90-year-old man robbed of $20,000 in gas company scam
Posted January 21, 2013
Police are once again cautioning residents, especially senior citizens, to beware of scammers attempting to rob victims by pretending to be in association with a business or organization.
The words of caution come after a 90-year-old Southfield resident who lives in the 25000 block of Coral Gables was robbed of $20,000 cash and his coin collection by a man who claimed to be an inspector from a gas company.
The incident happened at around 12:45 p.m. Jan. 19, according to Lt. Nick Loussia of the Southfield Police Department. The victim reported that a man dressed in a “uniform-type” shirt and pants knocked on the door and said he was with the gas company and needed to check the basement for a gas leak.
“The victim allowed the individual into his home, and the suspect began walking throughout the house. The victim advised that because of his age, he was not able to keep up with the suspect,” Loussia said.
After spending a short time inside the house, the man left in a newer-model Volkswagen, according to the report. Once the victim checked his home, he realized a large amount of cash had been stolen from his bedroom closet.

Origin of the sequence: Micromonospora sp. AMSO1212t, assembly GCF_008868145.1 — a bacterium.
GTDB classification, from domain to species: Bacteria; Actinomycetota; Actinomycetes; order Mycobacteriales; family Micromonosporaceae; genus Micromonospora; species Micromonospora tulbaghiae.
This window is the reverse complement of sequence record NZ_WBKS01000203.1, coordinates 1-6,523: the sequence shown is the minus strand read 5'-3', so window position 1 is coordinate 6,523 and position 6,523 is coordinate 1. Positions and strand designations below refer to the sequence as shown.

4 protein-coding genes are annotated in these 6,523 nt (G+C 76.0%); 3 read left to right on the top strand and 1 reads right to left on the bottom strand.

The suspect is described as being a white man approximately 40-50 years old, with blond hair and between 5 feet, 7 inches and 5 feet, 10 inches tall.
Loussia said this is the first in-person scam report he knows of in the area, though several older victims have reported being scammed over the phone this season.
Among the most notable is an incident in December, when an elderly man lost $25,000 to a phone hoax, according to Loussia. Other victims reported losing several thousand in similar situations of phony charities soliciting money over the phone or scammers pretending to be relatives in need of money.
Just as Loussia cautions that financial information should never be given out over the phone or to strangers, he also advises that residents of any age shouldn’t open the door for people they do not know — especially when a visitor is not expected.
“The most important thing I can stress is that you don’t have to open the door to talk to somebody,” Loussia said. “You can talk to them through a closed, locked door.”
Loussia added that if someone claims to be from a particular company, such as in the case of the robber pretending to check for a gas leak, residents should first contact the supposed company to confirm a representative will be out and get the name of the person before allowing someone into their home.
At press time authorities had no suspects in the gas leak scam. Anyone with information about the incident or other scams should contact the Southfield Police Department at (248) 796-5500.
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